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published May 2018

Mountain Bicycling in Wisconsin Surveyed and Analyzed

Survey of mountain biking users from the Chequamegon Area Mountain Bike Association (CAMBA) trail system located in northwestern Wisconsin.


published Apr 2001

Studies Weigh Mountain-Biking, Hiking Impacts

New research suggests that mountain suggests that mountain bikes and boots leave equal wear and tear on trails. How bikers ride and where hikers step may make more of a difference.


published Oct 2003

Natural Resource Impacts of Mountain Biking

A summary of scientific studies that compare mountain biking to other forms of trail travel.


published Jan 2007

Construction and Maintenance Costs for Trails

Considering the many factors that go into estimating costs for building and managing trails, railtrails, and greenways with examples from Wisconsin.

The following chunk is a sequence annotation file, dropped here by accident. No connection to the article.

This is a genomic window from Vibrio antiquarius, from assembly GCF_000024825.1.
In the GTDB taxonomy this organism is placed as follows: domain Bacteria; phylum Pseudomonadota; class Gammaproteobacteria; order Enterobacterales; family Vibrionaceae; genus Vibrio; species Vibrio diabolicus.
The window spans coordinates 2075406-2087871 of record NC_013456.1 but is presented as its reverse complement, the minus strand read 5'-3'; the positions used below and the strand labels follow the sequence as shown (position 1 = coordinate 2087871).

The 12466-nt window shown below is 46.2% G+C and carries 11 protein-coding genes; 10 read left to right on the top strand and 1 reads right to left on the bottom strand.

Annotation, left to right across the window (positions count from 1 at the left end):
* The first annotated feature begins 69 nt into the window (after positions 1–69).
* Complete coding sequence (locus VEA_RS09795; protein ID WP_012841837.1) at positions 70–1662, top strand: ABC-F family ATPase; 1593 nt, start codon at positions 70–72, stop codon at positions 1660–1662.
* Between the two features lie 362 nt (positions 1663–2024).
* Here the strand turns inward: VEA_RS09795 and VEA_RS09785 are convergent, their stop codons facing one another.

published Jun 2011

Sustainable Trails: More Than Maintenance

by Karen Umphress with UP! Outside

So what makes a trail wholly sustainable? According to Tom Crimmins there are four keys aspects: Resource Sustainability, Economic Sustainability, Experience Sustainability, and Political Sustainability


published May 1999

Burke-Gilman Trail Vegetation Management Guidelines

Approaches to vegetation management and restoration, including native character, views, tree planting, invasive species, soil erosion control, and hazard tree management.


published May 2018

Forest Trails in Ohio Recover from Winter Floods

The closing of these trails and subsequent impacts to the local economy was a revelation to many in the community and the Forest Service.


published May 2018

Partnerships for Better Trails

The State of Maryland and bicyclists work together to improve trails and for trail training.


published Jan 2009

Suggestions on Improving Safety for Horseback Riders and Other Trail Users

Efforts to help different activities on multi-use trails get along better and to improve safety.


published Oct 1997

Separate Trails Divide; Shared Trails Build Community

Besides being unnecessary, monitoring and enforcing separate trails is a management nightmare.